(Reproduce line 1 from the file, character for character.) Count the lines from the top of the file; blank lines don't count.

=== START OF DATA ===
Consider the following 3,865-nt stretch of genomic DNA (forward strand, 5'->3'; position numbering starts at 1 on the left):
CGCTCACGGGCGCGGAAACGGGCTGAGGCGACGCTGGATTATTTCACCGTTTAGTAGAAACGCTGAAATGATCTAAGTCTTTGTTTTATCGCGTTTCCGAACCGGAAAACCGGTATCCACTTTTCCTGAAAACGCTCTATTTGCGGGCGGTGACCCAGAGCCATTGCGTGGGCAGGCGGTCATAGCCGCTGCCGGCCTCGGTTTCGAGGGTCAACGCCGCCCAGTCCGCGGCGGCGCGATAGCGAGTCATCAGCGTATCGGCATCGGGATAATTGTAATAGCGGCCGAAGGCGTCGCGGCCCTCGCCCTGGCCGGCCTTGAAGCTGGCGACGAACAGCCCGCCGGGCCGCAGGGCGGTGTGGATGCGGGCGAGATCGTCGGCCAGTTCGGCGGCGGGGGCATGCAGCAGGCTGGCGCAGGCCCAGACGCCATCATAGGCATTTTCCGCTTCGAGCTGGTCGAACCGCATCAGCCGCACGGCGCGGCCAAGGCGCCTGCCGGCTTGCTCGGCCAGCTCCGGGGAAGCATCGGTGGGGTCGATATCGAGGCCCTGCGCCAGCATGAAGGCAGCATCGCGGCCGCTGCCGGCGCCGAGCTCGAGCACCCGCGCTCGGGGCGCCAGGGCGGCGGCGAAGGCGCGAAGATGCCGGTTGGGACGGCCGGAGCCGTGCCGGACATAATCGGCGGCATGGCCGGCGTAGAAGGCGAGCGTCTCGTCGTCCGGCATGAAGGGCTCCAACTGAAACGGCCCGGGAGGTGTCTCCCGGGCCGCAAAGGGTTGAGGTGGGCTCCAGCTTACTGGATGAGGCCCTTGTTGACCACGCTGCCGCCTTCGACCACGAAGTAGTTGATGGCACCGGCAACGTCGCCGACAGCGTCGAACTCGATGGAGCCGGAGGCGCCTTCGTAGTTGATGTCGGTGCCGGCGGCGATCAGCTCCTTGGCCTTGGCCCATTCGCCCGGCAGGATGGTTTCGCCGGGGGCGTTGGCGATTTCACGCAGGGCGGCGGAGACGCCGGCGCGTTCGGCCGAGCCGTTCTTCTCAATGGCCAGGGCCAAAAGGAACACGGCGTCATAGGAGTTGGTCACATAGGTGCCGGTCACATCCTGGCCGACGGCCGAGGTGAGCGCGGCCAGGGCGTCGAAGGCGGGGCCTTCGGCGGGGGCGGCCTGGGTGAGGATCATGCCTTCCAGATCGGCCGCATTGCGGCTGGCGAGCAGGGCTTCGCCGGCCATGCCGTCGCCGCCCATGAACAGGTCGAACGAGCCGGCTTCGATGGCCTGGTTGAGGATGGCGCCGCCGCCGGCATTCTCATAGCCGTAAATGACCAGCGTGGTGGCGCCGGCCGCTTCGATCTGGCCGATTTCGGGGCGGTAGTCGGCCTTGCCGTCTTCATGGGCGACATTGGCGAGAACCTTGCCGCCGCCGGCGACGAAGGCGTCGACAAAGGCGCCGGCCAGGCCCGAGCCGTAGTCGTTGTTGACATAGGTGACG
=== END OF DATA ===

Consider the following 3,865-nt stretch of genomic DNA (forward strand, 5'->3'; position numbering starts at 1 on the left):